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The “rock star” Greek finance minister continued his world tour this week, with a visit to Washington. He got twelve minutes with President Obama and told a think tank in the US capital that Greece would compromise but not be compromised, whatever that means.
Syriza’s Yanis Varoufakis should enjoy the travel and the attention while he can, as the Greek crisis is coming to a head and the contradictions in his anti-austerity policies are being tested in a manner that could end up costing him his job. There is no sign of an agreement ahead of next week’s meeting, on the 24th, of Eurozone finance ministers. After that, Greece owes the IMF a payment of almost €1 billion. The country is running out of money.
None of this is a surprise to those who warned that the single currency would result in tragedy, but the impact on many Greeks as this experiment unwinds is horrendous and the risks of a new backlash are considerable. Unemployment was still running at 25.7% in January, with youth unemployment at 52.4%. There is doubt over whether the government will be able to pay pensioners next month. Greece – which still, bafflingly wants to cling to the Euro – may soon be left with no choice and have to leave if Germany will not pay up.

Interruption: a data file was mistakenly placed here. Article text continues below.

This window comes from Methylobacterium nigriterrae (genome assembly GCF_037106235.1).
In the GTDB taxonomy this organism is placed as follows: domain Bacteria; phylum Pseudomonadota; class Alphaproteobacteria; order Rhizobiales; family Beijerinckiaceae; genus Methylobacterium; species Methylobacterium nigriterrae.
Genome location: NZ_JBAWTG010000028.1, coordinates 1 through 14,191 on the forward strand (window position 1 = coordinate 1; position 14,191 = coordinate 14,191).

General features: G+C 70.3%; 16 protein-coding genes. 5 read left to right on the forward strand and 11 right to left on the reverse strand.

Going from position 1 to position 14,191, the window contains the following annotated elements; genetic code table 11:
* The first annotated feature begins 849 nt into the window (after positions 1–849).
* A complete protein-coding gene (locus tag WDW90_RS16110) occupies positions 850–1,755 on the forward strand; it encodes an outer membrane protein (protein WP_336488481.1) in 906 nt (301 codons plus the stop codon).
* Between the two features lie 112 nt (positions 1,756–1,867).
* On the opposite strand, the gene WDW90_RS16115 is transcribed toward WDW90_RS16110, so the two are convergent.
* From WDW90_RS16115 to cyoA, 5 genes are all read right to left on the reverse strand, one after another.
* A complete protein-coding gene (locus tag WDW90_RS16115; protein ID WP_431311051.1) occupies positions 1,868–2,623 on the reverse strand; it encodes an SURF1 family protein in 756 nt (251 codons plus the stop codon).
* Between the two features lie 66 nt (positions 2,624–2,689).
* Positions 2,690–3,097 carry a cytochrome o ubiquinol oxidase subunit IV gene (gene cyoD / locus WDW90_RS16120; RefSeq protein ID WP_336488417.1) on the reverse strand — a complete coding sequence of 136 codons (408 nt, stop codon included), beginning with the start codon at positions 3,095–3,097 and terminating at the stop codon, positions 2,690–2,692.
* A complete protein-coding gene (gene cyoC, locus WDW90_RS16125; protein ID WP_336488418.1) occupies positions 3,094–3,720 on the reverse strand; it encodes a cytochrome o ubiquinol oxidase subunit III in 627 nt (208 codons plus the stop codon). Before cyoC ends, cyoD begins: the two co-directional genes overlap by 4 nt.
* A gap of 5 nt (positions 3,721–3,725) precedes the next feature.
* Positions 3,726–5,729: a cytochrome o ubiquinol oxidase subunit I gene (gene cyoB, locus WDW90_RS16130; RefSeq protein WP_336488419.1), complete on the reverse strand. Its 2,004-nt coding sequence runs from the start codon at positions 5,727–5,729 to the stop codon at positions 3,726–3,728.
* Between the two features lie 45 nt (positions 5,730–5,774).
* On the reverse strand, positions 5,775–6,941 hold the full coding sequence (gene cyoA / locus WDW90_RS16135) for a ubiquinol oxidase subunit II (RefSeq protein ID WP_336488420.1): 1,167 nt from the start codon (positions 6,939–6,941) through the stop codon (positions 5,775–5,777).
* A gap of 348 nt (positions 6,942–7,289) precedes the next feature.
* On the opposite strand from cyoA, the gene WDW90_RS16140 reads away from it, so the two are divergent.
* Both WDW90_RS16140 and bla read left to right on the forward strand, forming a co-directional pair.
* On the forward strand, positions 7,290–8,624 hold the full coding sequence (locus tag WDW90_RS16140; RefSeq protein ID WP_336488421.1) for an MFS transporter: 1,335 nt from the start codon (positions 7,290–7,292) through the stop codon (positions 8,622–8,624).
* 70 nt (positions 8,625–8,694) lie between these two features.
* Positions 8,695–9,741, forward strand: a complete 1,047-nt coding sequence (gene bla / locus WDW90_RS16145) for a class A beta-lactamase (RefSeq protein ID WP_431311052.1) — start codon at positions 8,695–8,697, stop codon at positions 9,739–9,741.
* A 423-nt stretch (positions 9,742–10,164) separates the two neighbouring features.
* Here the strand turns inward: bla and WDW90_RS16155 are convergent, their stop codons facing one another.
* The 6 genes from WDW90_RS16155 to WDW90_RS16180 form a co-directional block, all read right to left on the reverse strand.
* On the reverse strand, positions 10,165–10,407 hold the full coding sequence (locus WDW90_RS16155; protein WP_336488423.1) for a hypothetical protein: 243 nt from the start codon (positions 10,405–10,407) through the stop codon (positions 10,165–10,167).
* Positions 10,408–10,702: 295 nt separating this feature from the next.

The messy denouement will be a dangerous moment politically. European elites are already not in good odour outside Germany, and if plucky Greece descends into chaos the anti-austerity brigade in other countries will say that German intransigence, “neo-liberalism” and big finance have produced a disaster.
This is fertile territory for populists, of course. While there are some signs that left-wing populism is on the wane – as in Spain, where Podemos has dipped in the polls recently – in Britain an “end austerity” mantra is being chanted by the left-wing Nationalist parties and Greens that hope to hold the balance of power after next month’s election. In that contest, the Scottish National Party appears to be on track to wipe out Labour, and the SNP agenda, besides separatism, is more borrowing and a bigger State.
To counter these forces, those who are pro-market, and for limited government and enterprise, need to be much more explicit about the calamitous impact of simplistic populist policies that sound tempting to many worried voters. Capitalists, in other words, need to stick up for popular capitalism and explain that the aim is not to entrench an elite. The aim is to increase prosperity and widen opportunity for the many.
Elsewhere on CapX this week, we had coverage of the UK general election contest and the troubling absence of any discussion about wealth creation. Gerald Warner took apart the madness of full fiscal autonomy, the policy favoured by the SNP. We highlighted Arthur Brooks on trade being the route out of poverty. Andrew Lilico analysed Greece and Beatrice Faleri lamented the state of Italy’s much vaunted expo in Milan.